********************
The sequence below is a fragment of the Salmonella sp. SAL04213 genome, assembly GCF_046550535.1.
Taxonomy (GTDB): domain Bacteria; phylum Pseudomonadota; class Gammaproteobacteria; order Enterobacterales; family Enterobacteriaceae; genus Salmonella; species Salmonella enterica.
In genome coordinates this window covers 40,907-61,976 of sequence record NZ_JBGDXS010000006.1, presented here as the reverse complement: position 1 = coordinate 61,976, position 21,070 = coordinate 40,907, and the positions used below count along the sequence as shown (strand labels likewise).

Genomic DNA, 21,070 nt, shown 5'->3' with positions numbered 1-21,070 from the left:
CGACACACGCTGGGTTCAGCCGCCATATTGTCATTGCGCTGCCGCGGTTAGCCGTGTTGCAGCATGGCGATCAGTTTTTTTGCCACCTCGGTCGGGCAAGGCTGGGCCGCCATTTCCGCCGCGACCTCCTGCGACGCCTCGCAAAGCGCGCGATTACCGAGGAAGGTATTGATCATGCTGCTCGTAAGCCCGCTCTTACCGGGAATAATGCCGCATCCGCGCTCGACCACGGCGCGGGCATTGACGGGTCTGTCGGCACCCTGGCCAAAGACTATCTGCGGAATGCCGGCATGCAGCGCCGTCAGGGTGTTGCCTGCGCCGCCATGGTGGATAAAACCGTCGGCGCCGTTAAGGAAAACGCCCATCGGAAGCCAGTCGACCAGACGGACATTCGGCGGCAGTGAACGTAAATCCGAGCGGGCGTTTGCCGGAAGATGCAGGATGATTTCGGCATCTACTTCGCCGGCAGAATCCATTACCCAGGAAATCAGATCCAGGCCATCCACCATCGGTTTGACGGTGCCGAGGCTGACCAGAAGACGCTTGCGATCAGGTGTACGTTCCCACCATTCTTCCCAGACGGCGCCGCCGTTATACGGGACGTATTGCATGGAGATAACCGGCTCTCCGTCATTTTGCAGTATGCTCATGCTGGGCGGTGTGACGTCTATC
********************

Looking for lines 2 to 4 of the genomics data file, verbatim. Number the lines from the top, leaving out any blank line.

Taxonomy (GTDB): domain Bacteria; phylum Pseudomonadota; class Gammaproteobacteria; order Enterobacterales; family Enterobacteriaceae; genus Salmonella; species Salmonella enterica.
In genome coordinates this window covers 40,907-61,976 of sequence record NZ_JBGDXS010000006.1, presented here as the reverse complement: position 1 = coordinate 61,976, position 21,070 = coordinate 40,907, and the positions used below count along the sequence as shown (strand labels likewise).

Genomic DNA, 21,070 nt, shown 5'->3' with positions numbered 1-21,070 from the left: